- Author: Rohit Seth, MD, PhD, MRCS(Edin); Chief Editor: Jorge I de la Torre, MD, FACS more...
The goals of lip reduction surgery are to achieve a harmonious relationship between the upper and lower lips that is in balance with the entire face, as well as to attain normal lip competence.
Reduction cheiloplasty, as performed through classically described techniques, has traditionally focused on reduction of lip volume through excision of a single strip or ellipse of tissue, with direct closure and a change in the posture of the lip. However, lip reduction procedures are now placing more emphasis on the resultant contour of the lip and the volume relationship between the upper and lower lip.
"Bikini" lip reduction, introduced in 2007, is characterized by a restoration of an attractive labial contour. Using this technique, instead of an elliptical excision, authors describe bikini-shaped excisions: a "bikini top" excision in the upper lip, consisting of two cups and a middle strap, and a "bikini bottom" excision in the lower lip, in the shape of a triangle.
There has been a "Brazilian" modification to the bikini lip reduction, featuring a bikini bottom excision on the lower lip that is less triangular and more curved; the upper excision is also more conservative.
For patient education information, see the Aesthetic Medicine Resource Center.
The purpose of lip reduction is not always purely cosmetic. Macrocheilia, or excessively prominent lips, may interfere with oral function, with an inadequate seal between the upper and lower lips resulting in incompetence and drooling. It can also interfere with speech patterns and functionality and can alter self-perception and confidence, since the condition can sometimes be a source of ridicule and a target of bullying. Macrocheilia, which is more prevalent in certain ethnic groups, has multiple etiologies and can affect one or both lips. (See the image below.)
Macrocheilia can be due to normal ethnic variations, particularly in the Afro-Caribbean/American and Asian populations, as well as in other non-Caucasian groups. Other congenital causes of macrocheilia include "double lip" and labial "pits." In fact, the double lip can also be acquired; it most often occurs in the upper lip.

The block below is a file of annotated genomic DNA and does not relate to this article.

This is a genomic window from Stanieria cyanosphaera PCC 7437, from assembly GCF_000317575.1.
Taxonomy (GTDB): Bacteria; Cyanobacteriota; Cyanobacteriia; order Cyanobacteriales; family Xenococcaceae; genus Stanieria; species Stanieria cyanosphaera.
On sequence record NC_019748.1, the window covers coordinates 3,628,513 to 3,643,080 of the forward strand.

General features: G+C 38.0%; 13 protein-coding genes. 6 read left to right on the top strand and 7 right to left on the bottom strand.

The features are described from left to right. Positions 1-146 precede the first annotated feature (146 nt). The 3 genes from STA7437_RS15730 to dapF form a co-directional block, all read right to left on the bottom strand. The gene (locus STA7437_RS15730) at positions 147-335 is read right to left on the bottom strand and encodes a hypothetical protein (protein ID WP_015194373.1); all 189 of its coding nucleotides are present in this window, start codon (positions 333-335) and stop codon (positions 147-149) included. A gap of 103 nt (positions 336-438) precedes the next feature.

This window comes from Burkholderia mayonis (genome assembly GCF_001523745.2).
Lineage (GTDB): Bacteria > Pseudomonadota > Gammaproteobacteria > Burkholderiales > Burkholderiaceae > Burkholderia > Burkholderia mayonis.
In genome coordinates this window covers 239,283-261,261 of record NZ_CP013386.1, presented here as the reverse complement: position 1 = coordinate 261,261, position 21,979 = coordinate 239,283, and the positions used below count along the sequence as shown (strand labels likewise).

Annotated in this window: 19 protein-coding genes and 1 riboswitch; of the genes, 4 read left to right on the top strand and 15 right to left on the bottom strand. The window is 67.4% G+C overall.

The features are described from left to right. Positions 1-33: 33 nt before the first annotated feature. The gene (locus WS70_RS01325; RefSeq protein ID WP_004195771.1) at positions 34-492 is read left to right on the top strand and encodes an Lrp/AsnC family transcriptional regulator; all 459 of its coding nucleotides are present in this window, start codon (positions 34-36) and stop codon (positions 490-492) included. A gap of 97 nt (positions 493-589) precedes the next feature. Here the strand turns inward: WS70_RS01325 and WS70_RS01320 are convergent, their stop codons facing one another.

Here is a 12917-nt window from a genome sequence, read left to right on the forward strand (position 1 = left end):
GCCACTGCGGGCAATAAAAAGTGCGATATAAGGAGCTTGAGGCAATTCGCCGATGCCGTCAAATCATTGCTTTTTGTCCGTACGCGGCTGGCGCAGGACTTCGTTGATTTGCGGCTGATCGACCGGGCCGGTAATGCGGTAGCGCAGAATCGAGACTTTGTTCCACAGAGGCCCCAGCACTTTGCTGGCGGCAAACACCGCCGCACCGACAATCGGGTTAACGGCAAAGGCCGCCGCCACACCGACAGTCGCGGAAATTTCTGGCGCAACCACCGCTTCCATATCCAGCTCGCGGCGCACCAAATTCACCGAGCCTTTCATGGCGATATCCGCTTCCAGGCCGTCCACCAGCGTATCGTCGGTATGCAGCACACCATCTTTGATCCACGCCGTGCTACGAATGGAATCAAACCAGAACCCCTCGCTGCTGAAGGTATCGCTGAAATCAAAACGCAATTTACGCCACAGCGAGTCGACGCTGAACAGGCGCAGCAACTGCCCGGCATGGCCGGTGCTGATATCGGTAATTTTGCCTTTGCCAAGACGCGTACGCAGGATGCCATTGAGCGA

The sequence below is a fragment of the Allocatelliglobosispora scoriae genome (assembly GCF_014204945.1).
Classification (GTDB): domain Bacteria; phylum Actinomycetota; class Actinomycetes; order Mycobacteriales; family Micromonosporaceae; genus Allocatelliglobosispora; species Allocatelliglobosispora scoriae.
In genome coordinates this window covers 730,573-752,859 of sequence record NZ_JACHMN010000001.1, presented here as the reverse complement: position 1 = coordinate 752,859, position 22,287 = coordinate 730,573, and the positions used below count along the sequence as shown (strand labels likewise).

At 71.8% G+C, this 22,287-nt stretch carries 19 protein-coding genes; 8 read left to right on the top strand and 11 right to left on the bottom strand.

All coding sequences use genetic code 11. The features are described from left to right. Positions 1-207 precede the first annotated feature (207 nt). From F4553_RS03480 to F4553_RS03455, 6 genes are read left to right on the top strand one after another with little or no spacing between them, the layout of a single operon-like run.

Macrocheilia can also result from dentofacial deformities (pseudomacrocheilia), hemangiomas, inflammatory or lymphedematous infiltration, glandular hypertrophy, and generalized thickening of all tissues.[5, 6, 7] .
Port-wine (capillary) vascular malformations that enlarge the lips (port-wine macrocheilia) are a different category of lesions and have a different pathophysiology. They may require complex reconstruction.[7, 8]
Other causes of macrocheilia include infection, trauma, iatrogenic complications, neoplasms, and syndromes such as Melkersson-Rosenthal syndrome and Ascher syndrome. Miescher granulomatous macrocheilitis, a monosymptomatic presentation of Melkersson-Rosenthal syndrome, is characterized by granulomatous swelling of the lip.[9, 10]
As previously mentioned, macrocheilia is associated more commonly with certain ethnic groups and is a normal variation. Such ethnic variations demonstrate diffuse thickening of all lip structures and may require resection of muscle.
The double lip deformity occurs because of the persistence of the transverse sulcus between the inner pars villosa and the outer pars glabra, resulting in glandular hypertrophy along with redundant labial mucosa. The excess tissue forms an accessory lip, which is more apparent during smiling. The underlying orbicularis oris muscle is not involved.
Ascher syndrome is identical to double lip deformity, with associated blepharochalasis and endocrine disorders. Another example of hypertrophy is cheilitis glandularis simplex, a sarcoidlike condition.[5, 6]
Traumatic causes result in an inflammatory infiltration leading to fibrosis and subsequent lip enlargement, as shown below.